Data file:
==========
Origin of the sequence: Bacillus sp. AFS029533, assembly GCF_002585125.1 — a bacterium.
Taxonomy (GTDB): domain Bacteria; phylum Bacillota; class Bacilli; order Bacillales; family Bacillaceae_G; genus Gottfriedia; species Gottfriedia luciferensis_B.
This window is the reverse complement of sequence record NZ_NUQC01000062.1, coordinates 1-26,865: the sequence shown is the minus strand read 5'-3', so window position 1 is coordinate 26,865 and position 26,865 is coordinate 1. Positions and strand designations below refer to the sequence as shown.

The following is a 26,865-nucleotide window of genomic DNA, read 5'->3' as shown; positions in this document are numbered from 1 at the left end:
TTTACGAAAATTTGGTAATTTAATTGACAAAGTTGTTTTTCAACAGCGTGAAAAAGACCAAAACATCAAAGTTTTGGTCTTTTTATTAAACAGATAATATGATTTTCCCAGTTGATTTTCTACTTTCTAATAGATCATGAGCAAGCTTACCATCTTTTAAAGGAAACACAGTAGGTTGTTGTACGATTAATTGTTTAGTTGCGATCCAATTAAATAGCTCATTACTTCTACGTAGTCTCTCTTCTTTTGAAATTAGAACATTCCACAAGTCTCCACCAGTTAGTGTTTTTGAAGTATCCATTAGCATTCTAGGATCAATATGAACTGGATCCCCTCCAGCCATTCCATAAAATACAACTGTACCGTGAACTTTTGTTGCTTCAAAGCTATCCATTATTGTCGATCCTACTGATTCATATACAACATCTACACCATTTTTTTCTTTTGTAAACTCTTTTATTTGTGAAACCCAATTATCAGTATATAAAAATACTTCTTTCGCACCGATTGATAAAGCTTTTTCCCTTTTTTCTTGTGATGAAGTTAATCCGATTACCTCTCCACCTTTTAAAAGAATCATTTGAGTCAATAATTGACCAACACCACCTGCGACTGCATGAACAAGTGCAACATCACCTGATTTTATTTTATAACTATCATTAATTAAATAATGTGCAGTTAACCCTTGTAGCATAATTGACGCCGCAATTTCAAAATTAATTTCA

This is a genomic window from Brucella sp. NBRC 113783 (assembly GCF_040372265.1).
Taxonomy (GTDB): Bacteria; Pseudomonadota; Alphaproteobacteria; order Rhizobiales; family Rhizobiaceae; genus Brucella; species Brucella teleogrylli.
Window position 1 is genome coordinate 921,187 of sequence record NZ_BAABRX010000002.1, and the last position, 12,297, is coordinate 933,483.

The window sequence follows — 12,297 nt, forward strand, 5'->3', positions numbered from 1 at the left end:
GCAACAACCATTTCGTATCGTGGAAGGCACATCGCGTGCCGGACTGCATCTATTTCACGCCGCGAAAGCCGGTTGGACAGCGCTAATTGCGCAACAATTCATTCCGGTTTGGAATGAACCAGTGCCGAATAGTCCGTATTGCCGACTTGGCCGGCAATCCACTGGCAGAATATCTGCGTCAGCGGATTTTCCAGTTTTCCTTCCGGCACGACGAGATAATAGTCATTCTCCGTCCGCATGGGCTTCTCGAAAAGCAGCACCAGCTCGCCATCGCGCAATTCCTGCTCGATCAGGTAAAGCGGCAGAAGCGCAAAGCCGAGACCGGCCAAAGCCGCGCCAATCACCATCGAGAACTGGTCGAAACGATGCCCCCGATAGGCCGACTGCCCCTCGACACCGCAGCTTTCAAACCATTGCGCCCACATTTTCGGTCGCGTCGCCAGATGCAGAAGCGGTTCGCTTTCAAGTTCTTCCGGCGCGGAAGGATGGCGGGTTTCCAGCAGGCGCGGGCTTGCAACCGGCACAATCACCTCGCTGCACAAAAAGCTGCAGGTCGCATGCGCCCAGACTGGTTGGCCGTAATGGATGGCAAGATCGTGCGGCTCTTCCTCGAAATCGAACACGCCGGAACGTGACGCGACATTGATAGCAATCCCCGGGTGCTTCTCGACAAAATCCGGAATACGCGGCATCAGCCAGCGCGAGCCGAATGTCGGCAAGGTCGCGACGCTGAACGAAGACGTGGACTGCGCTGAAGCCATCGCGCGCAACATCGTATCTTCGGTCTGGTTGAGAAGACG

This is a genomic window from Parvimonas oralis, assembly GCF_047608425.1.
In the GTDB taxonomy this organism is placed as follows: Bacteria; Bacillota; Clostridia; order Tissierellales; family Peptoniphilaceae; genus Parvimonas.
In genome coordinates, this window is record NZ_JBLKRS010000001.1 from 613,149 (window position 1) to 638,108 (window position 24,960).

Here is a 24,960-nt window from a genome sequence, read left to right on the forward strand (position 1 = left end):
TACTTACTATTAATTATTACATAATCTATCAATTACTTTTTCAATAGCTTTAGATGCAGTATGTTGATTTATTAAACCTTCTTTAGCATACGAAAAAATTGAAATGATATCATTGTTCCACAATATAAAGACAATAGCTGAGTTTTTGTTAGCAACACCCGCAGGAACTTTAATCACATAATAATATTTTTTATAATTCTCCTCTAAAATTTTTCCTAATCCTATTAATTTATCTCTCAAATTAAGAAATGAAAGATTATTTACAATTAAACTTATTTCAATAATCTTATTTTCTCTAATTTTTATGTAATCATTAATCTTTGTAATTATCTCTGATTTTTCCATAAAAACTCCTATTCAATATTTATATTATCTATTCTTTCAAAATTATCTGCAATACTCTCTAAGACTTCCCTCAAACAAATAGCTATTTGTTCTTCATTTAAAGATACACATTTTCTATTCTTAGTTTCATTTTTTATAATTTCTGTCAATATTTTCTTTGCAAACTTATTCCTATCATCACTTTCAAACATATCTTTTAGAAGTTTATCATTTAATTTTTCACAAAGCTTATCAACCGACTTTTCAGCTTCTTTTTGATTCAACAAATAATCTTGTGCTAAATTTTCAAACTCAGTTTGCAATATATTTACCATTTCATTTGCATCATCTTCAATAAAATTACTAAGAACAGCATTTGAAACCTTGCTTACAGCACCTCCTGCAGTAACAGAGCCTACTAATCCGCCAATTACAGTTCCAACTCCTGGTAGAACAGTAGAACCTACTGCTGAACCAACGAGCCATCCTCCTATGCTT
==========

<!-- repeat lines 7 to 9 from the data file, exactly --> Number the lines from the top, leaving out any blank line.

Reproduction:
Taxonomy (GTDB): Bacteria; Pseudomonadota; Alphaproteobacteria; order Rhizobiales; family Rhizobiaceae; genus Brucella; species Brucella teleogrylli.
Window position 1 is genome coordinate 921,187 of sequence record NZ_BAABRX010000002.1, and the last position, 12,297, is coordinate 933,483.

The window sequence follows — 12,297 nt, forward strand, 5'->3', positions numbered from 1 at the left end: